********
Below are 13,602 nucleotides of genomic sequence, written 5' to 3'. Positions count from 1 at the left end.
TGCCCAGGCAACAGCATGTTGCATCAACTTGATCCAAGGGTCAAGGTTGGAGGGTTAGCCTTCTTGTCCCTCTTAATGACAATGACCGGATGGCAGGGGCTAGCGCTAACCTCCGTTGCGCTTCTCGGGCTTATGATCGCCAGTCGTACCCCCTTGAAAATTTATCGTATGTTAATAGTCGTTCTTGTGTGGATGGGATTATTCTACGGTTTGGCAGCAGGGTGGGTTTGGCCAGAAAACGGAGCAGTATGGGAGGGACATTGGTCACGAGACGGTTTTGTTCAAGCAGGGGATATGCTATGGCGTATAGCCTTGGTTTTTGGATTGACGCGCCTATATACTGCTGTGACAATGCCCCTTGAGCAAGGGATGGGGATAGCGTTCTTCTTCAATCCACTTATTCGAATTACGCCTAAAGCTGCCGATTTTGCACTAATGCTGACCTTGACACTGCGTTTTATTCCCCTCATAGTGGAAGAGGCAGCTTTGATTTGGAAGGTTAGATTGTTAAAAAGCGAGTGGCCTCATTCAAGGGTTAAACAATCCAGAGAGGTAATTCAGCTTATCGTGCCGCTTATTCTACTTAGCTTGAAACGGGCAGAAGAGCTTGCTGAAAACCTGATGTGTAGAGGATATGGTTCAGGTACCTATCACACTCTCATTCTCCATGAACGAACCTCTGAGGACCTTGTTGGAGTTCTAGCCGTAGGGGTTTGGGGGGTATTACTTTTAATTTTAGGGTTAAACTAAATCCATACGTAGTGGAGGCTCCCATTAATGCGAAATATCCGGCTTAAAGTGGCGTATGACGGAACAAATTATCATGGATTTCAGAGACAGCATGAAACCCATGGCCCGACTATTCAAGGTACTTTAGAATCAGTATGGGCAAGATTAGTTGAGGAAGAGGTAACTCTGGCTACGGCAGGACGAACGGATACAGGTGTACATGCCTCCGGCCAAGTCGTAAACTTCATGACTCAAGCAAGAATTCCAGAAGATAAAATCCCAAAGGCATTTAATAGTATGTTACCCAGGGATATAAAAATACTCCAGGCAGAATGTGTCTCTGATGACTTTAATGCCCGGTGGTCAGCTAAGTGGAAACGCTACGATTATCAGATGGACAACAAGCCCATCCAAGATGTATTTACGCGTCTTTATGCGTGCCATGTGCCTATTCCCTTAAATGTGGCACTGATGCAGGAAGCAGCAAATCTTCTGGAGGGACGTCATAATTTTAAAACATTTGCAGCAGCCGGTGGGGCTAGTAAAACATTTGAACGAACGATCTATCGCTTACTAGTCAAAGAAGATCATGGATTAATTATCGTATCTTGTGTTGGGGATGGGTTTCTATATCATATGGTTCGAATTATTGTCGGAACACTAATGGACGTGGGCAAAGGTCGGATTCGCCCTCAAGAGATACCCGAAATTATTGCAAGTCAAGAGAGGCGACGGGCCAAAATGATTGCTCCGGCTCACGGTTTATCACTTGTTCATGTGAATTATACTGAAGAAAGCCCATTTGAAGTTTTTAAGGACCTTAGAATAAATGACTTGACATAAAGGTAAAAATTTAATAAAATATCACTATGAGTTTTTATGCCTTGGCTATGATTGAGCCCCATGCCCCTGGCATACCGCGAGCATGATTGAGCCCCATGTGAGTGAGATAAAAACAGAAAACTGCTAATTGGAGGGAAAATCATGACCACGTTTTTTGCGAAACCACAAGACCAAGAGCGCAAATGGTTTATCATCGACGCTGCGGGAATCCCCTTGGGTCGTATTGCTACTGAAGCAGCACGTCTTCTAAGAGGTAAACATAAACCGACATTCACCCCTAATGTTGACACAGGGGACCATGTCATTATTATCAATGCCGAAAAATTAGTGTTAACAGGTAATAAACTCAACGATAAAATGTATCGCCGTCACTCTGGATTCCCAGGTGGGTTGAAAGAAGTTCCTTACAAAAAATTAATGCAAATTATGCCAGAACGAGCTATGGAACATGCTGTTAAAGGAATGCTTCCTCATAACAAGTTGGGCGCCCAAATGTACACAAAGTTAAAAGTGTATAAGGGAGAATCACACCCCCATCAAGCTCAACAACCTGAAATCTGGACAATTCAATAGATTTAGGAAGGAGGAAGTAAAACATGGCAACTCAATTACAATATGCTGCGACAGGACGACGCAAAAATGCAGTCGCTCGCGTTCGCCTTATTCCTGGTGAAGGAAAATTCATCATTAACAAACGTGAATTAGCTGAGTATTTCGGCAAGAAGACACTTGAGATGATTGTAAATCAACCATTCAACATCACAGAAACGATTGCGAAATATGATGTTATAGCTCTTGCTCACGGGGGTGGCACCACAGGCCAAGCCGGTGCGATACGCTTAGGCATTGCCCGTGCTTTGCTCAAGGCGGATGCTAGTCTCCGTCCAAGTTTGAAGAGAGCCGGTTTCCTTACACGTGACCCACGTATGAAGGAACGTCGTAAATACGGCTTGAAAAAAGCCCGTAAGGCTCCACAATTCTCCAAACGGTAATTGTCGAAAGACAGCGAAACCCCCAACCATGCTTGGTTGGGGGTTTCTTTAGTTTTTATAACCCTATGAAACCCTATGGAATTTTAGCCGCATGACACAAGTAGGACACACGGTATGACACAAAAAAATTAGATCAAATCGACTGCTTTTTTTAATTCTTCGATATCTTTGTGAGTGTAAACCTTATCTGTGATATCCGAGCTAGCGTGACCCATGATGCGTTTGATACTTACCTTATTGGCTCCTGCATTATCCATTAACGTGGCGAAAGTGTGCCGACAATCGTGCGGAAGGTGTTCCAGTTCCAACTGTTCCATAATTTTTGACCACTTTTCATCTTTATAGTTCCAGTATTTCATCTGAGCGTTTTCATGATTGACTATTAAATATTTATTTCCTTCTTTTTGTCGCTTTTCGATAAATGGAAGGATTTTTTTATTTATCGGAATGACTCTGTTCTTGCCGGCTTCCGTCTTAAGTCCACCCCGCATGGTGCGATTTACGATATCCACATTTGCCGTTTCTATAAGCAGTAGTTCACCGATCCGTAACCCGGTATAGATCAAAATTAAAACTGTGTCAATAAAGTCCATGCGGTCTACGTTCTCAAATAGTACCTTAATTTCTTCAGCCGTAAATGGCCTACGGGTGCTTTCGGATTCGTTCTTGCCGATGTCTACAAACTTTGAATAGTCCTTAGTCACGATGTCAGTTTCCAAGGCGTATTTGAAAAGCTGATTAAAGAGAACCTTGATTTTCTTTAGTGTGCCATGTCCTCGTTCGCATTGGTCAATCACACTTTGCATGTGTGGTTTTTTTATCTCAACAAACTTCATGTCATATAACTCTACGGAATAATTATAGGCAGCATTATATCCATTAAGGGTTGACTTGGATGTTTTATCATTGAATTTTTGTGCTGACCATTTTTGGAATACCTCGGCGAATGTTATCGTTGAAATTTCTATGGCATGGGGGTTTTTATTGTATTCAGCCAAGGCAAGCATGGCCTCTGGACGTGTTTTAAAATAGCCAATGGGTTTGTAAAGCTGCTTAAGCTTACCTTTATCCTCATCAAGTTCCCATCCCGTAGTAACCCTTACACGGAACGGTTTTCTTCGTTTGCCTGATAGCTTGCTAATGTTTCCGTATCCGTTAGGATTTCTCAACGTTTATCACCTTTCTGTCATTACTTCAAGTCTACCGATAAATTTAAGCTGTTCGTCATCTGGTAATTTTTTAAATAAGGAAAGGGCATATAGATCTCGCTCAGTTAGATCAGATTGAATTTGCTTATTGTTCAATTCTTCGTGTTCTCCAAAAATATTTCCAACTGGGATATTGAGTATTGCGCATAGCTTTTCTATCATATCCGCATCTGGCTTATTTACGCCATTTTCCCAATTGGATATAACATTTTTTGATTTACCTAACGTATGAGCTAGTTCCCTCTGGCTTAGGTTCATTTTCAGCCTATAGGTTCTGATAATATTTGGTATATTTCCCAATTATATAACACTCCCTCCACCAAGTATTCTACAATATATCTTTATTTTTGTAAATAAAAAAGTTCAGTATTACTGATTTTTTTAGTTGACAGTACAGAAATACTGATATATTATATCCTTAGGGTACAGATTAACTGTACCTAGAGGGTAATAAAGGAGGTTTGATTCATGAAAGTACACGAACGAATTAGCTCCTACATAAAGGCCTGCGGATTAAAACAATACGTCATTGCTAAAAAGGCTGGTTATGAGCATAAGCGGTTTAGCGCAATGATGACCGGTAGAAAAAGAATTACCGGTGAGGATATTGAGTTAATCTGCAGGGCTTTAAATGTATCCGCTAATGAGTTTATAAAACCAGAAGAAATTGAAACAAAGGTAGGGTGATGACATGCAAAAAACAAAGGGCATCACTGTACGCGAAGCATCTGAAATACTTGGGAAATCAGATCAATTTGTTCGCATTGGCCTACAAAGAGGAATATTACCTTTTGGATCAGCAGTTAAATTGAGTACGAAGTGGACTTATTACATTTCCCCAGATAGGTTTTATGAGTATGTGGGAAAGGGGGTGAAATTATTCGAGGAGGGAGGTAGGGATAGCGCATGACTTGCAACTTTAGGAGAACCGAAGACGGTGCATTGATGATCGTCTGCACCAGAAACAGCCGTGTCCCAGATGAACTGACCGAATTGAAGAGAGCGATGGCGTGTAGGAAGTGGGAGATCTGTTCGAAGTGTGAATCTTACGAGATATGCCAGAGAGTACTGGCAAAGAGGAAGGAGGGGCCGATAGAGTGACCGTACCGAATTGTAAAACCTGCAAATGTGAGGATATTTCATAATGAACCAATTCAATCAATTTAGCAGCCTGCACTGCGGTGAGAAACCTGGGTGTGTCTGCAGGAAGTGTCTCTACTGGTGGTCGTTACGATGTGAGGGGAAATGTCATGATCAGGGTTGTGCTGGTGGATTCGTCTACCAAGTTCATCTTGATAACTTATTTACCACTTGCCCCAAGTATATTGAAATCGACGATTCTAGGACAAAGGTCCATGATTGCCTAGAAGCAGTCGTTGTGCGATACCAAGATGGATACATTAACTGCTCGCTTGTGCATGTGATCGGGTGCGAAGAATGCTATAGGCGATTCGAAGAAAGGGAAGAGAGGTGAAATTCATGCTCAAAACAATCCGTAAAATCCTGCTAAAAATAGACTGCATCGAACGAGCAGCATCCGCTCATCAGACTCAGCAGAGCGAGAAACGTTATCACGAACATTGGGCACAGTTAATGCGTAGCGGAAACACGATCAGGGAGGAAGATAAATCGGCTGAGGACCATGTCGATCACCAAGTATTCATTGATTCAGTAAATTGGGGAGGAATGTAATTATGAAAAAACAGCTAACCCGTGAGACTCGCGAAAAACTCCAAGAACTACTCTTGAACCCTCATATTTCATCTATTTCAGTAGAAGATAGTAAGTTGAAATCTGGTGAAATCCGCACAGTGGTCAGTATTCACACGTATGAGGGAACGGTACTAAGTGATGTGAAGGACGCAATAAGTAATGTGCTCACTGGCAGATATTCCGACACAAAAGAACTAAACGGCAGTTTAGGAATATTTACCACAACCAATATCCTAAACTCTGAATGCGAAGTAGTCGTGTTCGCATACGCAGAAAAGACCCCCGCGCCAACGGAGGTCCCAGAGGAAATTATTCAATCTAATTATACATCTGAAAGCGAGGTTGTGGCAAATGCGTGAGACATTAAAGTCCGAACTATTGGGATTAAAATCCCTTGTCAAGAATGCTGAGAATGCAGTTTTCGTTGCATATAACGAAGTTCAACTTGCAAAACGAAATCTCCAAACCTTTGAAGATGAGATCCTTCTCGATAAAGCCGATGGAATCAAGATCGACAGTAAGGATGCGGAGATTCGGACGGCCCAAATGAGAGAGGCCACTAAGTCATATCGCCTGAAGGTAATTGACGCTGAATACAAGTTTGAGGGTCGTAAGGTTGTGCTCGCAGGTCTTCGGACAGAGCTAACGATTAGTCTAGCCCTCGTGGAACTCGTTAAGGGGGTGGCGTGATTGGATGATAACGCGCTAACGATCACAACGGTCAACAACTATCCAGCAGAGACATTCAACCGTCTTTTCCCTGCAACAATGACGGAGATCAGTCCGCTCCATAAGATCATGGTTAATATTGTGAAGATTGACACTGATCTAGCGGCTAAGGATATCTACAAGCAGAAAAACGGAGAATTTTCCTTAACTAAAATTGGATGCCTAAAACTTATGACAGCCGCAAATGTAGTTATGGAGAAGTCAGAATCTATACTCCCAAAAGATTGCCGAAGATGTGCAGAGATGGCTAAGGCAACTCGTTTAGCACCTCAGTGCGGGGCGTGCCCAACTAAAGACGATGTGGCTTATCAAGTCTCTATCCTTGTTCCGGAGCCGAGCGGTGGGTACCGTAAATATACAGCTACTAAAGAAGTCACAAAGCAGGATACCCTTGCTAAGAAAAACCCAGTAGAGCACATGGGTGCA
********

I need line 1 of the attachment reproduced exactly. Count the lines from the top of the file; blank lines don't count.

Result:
Below are 13,602 nucleotides of genomic sequence, written 5' to 3'. Positions count from 1 at the left end.